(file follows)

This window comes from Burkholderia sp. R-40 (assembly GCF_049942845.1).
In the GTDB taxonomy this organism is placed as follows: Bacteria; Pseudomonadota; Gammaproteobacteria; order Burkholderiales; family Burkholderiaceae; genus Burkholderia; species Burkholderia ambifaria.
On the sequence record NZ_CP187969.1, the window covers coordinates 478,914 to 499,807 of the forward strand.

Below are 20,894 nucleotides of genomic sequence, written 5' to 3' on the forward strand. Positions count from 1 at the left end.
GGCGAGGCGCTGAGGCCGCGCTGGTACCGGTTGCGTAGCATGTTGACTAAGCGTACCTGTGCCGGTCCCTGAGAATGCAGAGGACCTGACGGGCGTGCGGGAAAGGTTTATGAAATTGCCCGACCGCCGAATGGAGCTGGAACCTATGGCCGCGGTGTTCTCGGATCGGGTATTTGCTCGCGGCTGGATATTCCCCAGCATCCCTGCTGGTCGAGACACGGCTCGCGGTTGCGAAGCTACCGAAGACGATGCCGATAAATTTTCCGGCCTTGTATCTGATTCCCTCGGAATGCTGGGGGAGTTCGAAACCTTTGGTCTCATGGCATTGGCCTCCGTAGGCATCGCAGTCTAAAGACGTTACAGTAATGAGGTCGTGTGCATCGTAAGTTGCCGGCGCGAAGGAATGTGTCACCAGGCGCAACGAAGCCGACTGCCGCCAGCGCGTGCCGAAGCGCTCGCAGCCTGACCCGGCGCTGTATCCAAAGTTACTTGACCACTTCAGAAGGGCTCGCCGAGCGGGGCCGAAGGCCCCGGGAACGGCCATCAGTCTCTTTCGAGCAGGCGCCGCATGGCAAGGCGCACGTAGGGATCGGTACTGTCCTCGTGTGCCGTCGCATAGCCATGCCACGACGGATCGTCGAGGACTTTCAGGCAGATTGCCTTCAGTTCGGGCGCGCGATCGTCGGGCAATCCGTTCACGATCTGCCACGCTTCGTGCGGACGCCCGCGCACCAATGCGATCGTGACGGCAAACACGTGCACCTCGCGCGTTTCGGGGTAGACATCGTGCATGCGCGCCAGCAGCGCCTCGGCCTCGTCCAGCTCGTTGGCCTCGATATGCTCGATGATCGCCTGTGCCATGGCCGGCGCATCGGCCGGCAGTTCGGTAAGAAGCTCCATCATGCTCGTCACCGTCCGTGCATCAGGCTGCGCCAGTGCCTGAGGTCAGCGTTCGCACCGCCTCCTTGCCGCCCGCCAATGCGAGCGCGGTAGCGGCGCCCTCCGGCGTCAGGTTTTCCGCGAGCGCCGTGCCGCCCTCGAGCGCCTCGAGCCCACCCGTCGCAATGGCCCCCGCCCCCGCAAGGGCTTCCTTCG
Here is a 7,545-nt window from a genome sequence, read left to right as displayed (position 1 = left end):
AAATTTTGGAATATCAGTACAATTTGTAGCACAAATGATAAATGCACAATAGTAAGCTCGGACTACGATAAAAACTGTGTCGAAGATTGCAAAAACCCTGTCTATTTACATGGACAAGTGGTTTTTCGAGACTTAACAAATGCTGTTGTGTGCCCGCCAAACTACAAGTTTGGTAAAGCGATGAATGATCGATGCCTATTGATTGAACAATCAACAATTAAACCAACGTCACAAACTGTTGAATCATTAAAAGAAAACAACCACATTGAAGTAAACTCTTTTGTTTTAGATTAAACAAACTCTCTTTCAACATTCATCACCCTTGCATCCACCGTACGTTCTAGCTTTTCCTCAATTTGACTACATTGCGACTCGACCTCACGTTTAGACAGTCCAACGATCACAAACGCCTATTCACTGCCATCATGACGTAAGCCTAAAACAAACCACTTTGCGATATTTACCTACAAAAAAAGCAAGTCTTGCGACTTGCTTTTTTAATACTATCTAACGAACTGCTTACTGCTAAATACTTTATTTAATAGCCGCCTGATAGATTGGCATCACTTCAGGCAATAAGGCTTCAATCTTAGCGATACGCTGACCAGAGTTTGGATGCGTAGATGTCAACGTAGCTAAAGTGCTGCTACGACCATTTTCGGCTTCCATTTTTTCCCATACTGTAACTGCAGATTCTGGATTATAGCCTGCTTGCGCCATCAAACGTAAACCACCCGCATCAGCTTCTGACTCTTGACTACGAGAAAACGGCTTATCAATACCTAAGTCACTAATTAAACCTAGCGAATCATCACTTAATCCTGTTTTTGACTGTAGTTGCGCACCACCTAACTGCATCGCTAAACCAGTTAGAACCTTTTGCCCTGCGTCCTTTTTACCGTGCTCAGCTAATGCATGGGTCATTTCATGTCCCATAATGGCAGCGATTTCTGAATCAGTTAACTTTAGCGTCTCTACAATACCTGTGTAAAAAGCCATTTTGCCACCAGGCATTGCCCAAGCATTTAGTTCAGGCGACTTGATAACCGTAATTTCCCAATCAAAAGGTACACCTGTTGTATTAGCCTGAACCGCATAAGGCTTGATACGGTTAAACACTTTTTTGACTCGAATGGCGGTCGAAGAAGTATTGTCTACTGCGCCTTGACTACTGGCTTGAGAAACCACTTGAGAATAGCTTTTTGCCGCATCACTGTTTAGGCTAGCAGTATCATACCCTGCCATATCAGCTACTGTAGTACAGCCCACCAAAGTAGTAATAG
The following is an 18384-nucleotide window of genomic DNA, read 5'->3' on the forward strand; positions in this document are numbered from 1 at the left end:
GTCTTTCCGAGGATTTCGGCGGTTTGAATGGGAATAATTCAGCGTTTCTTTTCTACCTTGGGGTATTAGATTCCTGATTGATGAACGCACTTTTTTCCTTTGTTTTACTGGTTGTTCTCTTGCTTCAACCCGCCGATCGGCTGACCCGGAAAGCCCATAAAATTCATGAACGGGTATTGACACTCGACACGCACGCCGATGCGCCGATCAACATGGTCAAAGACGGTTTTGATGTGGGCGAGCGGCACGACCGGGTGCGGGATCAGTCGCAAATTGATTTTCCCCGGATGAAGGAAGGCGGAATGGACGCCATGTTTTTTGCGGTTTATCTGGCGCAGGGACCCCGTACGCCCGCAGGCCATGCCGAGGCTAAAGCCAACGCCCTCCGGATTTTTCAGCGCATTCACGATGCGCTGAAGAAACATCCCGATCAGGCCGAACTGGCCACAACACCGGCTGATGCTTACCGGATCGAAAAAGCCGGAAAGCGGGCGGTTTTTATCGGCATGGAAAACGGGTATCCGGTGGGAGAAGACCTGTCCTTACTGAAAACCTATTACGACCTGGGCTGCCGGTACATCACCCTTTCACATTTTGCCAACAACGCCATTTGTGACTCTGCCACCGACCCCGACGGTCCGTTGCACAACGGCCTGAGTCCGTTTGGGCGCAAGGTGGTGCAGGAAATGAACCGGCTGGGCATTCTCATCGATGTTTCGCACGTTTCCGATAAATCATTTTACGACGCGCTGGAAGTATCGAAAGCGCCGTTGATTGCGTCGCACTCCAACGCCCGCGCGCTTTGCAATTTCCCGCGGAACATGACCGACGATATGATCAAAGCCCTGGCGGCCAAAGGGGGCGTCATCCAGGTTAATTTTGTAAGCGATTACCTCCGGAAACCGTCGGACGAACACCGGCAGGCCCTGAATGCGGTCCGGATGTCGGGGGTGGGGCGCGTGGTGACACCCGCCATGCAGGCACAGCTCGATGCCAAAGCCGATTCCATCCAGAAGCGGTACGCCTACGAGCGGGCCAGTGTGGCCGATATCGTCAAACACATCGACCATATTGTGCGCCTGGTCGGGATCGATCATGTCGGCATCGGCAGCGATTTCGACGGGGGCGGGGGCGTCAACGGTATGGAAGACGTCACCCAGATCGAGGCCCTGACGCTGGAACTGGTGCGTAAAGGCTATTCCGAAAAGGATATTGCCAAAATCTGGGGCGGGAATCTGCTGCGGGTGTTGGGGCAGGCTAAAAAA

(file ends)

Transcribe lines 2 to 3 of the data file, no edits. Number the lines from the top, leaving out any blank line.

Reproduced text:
In the GTDB taxonomy this organism is placed as follows: Bacteria; Pseudomonadota; Gammaproteobacteria; order Burkholderiales; family Burkholderiaceae; genus Burkholderia; species Burkholderia ambifaria.
On the sequence record NZ_CP187969.1, the window covers coordinates 478,914 to 499,807 of the forward strand.